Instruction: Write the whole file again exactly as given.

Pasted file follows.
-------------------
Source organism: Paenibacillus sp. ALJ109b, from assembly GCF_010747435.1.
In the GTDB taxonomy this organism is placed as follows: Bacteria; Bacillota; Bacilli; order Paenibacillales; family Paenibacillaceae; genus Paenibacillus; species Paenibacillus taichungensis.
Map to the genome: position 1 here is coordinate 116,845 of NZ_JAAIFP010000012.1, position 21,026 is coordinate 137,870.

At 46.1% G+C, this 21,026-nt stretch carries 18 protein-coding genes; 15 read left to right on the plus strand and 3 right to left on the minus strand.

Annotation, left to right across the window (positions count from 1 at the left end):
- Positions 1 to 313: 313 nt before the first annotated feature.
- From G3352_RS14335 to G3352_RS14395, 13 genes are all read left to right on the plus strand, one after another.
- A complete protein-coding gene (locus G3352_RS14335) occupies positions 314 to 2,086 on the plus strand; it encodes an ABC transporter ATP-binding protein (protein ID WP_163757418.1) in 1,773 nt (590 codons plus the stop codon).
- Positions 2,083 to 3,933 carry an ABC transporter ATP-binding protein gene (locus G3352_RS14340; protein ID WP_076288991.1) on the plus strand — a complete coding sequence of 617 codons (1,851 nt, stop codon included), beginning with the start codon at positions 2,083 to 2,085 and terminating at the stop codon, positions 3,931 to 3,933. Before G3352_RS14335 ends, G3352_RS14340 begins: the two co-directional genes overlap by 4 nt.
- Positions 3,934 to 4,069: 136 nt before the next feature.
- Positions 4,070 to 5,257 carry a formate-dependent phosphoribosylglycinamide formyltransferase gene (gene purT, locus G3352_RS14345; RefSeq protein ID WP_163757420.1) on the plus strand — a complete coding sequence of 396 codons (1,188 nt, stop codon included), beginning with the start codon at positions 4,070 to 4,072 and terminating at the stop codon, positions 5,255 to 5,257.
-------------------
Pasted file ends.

Source organism: Paenibacillus sp. ALJ109b, from assembly GCF_010747435.1.
In the GTDB taxonomy this organism is placed as follows: Bacteria; Bacillota; Bacilli; order Paenibacillales; family Paenibacillaceae; genus Paenibacillus; species Paenibacillus taichungensis.
Map to the genome: position 1 here is coordinate 116,845 of NZ_JAAIFP010000012.1, position 21,026 is coordinate 137,870.

At 46.1% G+C, this 21,026-nt stretch carries 18 protein-coding genes; 15 read left to right on the plus strand and 3 right to left on the minus strand.

Annotation, left to right across the window (positions count from 1 at the left end):
- Positions 1 to 313: 313 nt before the first annotated feature.
- From G3352_RS14335 to G3352_RS14395, 13 genes are all read left to right on the plus strand, one after another.
- A complete protein-coding gene (locus G3352_RS14335) occupies positions 314 to 2,086 on the plus strand; it encodes an ABC transporter ATP-binding protein (protein ID WP_163757418.1) in 1,773 nt (590 codons plus the stop codon).
- Positions 2,083 to 3,933 carry an ABC transporter ATP-binding protein gene (locus G3352_RS14340; protein ID WP_076288991.1) on the plus strand — a complete coding sequence of 617 codons (1,851 nt, stop codon included), beginning with the start codon at positions 2,083 to 2,085 and terminating at the stop codon, positions 3,931 to 3,933. Before G3352_RS14335 ends, G3352_RS14340 begins: the two co-directional genes overlap by 4 nt.
- Positions 3,934 to 4,069: 136 nt before the next feature.
- Positions 4,070 to 5,257 carry a formate-dependent phosphoribosylglycinamide formyltransferase gene (gene purT, locus G3352_RS14345; RefSeq protein ID WP_163757420.1) on the plus strand — a complete coding sequence of 396 codons (1,188 nt, stop codon included), beginning with the start codon at positions 4,070 to 4,072 and terminating at the stop codon, positions 5,255 to 5,257.